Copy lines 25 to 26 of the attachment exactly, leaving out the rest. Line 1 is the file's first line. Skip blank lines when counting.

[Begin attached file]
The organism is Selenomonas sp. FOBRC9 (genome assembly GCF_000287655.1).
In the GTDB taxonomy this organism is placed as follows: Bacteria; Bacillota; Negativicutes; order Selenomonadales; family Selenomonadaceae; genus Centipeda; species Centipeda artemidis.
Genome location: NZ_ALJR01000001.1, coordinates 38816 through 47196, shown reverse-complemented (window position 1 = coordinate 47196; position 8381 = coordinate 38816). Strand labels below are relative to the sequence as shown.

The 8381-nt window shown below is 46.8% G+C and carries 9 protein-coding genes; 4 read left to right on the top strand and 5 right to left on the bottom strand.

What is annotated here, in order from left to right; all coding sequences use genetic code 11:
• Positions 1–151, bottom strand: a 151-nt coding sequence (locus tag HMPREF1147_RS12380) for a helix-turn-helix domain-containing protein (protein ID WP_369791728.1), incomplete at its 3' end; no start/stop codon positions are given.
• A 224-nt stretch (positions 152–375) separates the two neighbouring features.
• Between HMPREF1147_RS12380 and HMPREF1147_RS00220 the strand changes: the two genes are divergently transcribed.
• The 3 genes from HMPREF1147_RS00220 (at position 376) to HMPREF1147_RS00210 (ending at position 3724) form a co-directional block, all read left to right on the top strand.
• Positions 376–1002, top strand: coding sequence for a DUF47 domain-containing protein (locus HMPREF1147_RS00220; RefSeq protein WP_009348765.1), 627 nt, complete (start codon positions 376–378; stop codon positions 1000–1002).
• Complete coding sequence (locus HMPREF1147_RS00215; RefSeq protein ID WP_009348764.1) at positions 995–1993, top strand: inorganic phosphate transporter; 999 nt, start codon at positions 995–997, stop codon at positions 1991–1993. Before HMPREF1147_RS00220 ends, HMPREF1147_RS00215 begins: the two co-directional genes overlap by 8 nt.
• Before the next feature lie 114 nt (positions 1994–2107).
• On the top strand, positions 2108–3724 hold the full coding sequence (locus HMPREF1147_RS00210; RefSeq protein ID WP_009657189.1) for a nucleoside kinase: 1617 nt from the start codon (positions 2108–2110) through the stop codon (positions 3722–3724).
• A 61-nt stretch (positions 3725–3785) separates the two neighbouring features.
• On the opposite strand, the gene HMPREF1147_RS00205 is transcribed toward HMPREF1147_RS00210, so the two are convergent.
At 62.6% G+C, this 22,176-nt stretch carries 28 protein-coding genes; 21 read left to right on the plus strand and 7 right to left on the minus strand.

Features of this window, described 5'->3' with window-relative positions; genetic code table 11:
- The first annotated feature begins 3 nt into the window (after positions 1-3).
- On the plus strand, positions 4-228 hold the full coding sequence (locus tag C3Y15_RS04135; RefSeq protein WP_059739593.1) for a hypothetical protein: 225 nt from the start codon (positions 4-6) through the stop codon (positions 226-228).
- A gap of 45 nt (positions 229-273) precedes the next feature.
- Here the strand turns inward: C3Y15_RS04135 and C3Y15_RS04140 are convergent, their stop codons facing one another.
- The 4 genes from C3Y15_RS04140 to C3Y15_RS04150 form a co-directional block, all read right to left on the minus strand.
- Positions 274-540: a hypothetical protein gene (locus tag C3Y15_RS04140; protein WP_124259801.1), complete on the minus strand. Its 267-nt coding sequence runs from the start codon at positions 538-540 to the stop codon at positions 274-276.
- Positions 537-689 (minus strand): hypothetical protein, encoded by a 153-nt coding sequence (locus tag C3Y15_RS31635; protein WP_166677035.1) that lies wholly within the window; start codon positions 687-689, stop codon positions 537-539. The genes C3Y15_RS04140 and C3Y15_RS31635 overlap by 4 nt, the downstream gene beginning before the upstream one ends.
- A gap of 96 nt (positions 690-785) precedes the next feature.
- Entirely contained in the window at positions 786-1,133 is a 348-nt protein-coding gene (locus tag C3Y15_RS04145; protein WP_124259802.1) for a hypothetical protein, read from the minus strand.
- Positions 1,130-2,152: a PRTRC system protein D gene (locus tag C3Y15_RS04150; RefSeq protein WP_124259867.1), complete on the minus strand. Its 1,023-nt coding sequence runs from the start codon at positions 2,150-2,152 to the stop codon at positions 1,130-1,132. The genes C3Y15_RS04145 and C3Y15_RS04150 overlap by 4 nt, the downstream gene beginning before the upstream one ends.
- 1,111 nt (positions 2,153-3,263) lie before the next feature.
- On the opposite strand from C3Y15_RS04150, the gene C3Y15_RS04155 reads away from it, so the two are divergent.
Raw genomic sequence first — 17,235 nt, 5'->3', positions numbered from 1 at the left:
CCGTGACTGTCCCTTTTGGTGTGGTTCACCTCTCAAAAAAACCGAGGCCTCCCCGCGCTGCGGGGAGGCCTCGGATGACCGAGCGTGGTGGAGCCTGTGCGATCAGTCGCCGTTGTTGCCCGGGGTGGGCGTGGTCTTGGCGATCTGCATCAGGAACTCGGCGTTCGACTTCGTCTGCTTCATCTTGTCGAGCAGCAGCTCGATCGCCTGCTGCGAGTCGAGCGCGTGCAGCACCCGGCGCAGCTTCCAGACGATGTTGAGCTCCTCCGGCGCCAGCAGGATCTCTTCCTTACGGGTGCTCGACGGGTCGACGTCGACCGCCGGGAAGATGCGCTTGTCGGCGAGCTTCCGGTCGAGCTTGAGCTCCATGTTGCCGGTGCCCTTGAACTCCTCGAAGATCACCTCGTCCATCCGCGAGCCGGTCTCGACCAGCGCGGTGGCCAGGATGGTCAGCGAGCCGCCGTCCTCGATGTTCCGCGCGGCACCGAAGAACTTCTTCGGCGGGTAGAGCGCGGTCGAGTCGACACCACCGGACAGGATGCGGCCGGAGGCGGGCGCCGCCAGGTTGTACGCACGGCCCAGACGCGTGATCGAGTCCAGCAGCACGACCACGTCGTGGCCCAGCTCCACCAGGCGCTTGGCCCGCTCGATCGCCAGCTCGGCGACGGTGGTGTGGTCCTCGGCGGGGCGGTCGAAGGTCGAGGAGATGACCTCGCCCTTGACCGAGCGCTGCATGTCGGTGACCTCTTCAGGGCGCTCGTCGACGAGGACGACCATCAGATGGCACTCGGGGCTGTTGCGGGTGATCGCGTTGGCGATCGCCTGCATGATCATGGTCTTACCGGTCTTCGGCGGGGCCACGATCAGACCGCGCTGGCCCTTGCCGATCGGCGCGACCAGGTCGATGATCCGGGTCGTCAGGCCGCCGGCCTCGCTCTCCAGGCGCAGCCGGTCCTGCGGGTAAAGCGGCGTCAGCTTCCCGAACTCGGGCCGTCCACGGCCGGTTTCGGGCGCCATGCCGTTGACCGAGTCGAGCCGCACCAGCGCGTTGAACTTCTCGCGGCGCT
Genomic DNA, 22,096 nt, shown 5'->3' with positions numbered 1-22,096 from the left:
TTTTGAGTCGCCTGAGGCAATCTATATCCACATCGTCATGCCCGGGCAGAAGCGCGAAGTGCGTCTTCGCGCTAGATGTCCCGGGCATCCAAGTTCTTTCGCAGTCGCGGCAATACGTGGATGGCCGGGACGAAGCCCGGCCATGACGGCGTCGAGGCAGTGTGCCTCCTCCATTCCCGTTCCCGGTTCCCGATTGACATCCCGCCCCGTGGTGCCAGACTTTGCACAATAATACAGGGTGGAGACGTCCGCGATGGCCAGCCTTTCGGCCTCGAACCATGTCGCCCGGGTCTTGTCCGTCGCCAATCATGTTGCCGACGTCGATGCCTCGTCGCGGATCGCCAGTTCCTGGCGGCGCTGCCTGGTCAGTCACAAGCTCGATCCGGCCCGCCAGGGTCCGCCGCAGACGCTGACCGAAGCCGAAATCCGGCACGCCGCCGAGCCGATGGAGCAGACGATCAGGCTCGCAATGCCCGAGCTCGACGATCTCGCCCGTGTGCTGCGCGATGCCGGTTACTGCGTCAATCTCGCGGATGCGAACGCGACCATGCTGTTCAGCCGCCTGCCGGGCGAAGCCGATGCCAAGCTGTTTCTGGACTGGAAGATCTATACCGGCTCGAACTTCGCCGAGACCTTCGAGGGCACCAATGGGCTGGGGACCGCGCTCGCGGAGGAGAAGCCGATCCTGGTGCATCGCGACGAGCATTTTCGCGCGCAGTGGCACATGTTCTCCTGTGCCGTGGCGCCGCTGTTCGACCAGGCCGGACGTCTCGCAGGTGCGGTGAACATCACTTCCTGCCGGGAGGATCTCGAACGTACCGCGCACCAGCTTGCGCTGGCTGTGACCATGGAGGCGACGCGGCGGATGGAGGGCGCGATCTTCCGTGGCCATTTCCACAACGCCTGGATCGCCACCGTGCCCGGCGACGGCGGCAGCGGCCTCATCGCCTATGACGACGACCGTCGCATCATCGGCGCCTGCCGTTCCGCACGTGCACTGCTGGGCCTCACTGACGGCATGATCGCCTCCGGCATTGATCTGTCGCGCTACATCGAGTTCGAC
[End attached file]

- A gap of 96 nt (positions 690-785) precedes the next feature.
- Entirely contained in the window at positions 786-1,133 is a 348-nt protein-coding gene (locus tag C3Y15_RS04145; protein WP_124259802.1) for a hypothetical protein, read from the minus strand.